Your next step is to cut out two pieces of interfacing that are the same sizes as the pieces of sweater that you cut (see above picture). This is an extremely important step as this will keep your cushion edges looking sharp and square. When you are ready, crack out your iron and iron these two pieces to the WRONG sides of the sweater. These are going to sit inside the pillow to keep it square.  Follow the directions on your interfacing packaging for how to sew it to fabric. This is going to stick to the sweater, so make sure it’s placed accurately. This will keep the fabric from unraveling and moving when you’re trying to sew it, which is key to having this DIY turn out well. See below for the alternative.

Because sweaters are a knit as opposed to a regular cotton fabric, if you don’t have some kind of stiffener, they will collapse in on themselves like some kind of horrible cotton black hole, as is evidenced by the photo above.  To avoid black holes… interfacing.

Take your sweater pieces with the interfacing fused on, and line them up right sides together.  Pin all around and note a space to leave open for the filling or pillow form.  If inserting a pillow inside, you will need a larger opening.  If simply inserting stuffing, you can leave a smaller opening. Keep in mind, if you’re going to want to have your pillow to have a zipper, then this is the point when you would install it. I recommend this step for more experienced sewers. For less experienced sewers, you can continue on.
Sew all around all four sides, except for the hole that you are leaving for your pillow or your stuffing. Remember that if you’re putting a pillow form inside, you will need a hole that is almost the full length of one side (leaving maybe 2 inches from each corner if you’re planning a zipper. The hole can be a little smaller if you’re not planning to leave an opening).  Trim the edges when you’re done, so that it’s neat and tidy and a little easier to flip inside out.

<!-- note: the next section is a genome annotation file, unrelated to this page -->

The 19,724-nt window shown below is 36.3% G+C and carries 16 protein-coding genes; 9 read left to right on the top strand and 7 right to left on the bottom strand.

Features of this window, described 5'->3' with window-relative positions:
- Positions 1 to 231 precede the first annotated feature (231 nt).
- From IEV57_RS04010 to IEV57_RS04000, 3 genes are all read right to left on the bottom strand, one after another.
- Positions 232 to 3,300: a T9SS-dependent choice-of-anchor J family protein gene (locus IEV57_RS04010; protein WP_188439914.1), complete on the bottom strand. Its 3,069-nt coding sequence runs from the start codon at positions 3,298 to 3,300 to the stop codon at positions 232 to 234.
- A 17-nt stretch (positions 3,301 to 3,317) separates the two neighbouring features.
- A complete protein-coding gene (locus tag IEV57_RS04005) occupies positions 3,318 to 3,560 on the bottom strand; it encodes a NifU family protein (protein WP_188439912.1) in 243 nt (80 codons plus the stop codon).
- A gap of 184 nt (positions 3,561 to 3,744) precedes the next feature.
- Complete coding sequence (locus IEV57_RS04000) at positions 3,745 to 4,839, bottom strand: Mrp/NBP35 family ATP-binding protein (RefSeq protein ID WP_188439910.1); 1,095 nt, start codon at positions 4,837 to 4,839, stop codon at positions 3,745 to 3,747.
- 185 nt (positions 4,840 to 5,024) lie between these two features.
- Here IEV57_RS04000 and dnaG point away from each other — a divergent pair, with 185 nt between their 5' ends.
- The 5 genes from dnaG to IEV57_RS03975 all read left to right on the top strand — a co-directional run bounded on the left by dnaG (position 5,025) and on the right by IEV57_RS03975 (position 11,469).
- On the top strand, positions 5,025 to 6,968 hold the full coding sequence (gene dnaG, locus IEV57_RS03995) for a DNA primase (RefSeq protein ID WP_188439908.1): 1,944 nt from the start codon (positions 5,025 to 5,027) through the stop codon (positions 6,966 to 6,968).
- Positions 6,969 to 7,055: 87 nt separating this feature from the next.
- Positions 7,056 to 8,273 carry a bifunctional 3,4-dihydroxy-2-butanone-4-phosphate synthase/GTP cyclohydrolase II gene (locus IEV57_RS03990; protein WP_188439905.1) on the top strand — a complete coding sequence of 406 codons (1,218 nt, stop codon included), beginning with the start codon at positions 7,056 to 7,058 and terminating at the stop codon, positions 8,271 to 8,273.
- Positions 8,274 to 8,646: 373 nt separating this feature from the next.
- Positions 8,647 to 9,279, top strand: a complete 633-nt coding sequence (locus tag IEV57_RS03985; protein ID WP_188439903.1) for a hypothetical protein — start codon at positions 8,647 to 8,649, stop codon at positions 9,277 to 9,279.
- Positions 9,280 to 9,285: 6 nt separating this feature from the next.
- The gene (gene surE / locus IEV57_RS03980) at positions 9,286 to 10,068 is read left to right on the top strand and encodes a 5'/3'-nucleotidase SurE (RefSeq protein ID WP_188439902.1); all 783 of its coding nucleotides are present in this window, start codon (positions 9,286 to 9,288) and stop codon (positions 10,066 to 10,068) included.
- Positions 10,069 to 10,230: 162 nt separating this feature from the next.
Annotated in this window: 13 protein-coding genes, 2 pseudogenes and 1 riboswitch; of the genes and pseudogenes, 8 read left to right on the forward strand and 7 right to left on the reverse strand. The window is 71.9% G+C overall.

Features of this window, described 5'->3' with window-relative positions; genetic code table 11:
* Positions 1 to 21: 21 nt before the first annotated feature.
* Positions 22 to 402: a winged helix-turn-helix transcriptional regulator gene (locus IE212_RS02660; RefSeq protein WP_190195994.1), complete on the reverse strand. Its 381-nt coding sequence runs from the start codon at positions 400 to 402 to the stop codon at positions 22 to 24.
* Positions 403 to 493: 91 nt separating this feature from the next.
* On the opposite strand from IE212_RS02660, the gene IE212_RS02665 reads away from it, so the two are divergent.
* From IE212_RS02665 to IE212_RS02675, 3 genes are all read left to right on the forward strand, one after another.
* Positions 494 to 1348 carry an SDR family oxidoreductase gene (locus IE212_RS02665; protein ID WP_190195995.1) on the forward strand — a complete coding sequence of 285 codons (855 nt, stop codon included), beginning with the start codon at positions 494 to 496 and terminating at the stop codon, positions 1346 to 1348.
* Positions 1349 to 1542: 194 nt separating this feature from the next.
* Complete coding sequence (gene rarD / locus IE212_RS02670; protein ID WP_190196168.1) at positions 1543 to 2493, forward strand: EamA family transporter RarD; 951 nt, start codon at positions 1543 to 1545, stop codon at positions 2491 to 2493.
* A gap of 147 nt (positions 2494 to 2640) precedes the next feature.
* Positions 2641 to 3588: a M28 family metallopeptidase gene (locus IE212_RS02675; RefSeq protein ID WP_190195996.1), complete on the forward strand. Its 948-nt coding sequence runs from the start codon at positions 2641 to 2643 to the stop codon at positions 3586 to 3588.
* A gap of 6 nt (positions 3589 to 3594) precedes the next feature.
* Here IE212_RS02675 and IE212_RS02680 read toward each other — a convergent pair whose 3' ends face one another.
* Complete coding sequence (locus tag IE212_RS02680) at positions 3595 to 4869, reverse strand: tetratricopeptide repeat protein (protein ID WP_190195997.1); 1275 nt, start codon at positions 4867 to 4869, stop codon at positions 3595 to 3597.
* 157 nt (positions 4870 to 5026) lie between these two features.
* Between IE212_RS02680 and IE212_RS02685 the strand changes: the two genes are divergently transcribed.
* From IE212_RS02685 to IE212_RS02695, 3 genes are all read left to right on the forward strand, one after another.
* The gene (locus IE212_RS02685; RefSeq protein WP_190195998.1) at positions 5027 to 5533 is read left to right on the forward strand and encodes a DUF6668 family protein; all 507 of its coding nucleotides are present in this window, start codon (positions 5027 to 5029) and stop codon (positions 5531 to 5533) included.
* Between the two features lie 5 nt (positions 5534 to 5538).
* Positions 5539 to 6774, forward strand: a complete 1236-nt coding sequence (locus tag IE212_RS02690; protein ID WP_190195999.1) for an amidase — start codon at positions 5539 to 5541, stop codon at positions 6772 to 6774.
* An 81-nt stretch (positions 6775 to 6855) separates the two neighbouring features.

When your sewing is done, all you need to do is turn the pillow case inside out. You will need to make sure to form the corners so that they have a pointy edge, but you should be able to do that with a finger. If you need a tool, pick something that has a rounded end to push the corners out like the end of a toothbrush or a pen with the cap on. Something that won’t rip through the knit or the interfacing.

Your last step is to pin your opening closed and do some hand sewing to seal that last end.  The only disadvantage to this is that you will not be washing or changing this pillow out. A great alternative to this, if you’re going to be making a number of these, would be  to leave one edge on one side of the pillow about 4 inches longer than the rest.  If you finish the outisde seams that would be left open, you can fold this extra flap over the back of the pillow like an envelope and add some velcro, or some buttons or even some toggles to seal your pillow in. You have lots of different ways this can be done.

I hope you enjoyed this tutorial. I think they’re a really cool winter idea either for your home or for a gift that doesn’t have to be holiday related, and can be done in an afternoon. It also saves old sweaters that you don’t wear anymore from the trash, so what a great way to recycle!

 

Happy sewing!

~Megan


Leave a Reply